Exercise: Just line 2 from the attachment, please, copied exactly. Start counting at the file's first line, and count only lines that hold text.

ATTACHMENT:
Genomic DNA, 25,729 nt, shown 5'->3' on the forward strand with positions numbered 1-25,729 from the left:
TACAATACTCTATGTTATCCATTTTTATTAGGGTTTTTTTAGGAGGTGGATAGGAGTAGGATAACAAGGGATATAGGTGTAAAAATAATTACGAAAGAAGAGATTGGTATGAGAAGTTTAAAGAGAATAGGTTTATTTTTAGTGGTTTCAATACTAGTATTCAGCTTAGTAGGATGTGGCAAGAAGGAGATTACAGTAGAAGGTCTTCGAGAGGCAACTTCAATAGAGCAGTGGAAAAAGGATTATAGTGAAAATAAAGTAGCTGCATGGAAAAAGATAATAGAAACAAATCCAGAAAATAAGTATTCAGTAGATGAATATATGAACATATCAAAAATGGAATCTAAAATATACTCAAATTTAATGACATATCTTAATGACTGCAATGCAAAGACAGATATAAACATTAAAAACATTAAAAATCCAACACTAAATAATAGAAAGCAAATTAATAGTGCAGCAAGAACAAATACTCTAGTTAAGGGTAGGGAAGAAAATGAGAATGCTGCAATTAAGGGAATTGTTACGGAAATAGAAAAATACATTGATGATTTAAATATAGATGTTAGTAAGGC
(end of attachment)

TACAATACTCTATGTTATCCATTTTTATTAGGGTTTTTTTAGGAGGTGGATAGGAGTAGGATAACAAGGGATATAGGTGTAAAAATAATTACGAAAGAAGAGATTGGTATGAGAAGTTTAAAGAGAATAGGTTTATTTTTAGTGGTTTCAATACTAGTATTCAGCTTAGTAGGATGTGGCAAGAAGGAGATTACAGTAGAAGGTCTTCGAGAGGCAACTTCAATAGAGCAGTGGAAAAAGGATTATAGTGAAAATAAAGTAGCTGCATGGAAAAAGATAATAGAAACAAATCCAGAAAATAAGTATTCAGTAGATGAATATATGAACATATCAAAAATGGAATCTAAAATATACTCAAATTTAATGACATATCTTAATGACTGCAATGCAAAGACAGATATAAACATTAAAAACATTAAAAATCCAACACTAAATAATAGAAAGCAAATTAATAGTGCAGCAAGAACAAATACTCTAGTTAAGGGTAGGGAAGAAAATGAGAATGCTGCAATTAAGGGAATTGTTACGGAAATAGAAAAATACATTGATGATTTAAATATAGATGTTAGTAAGGC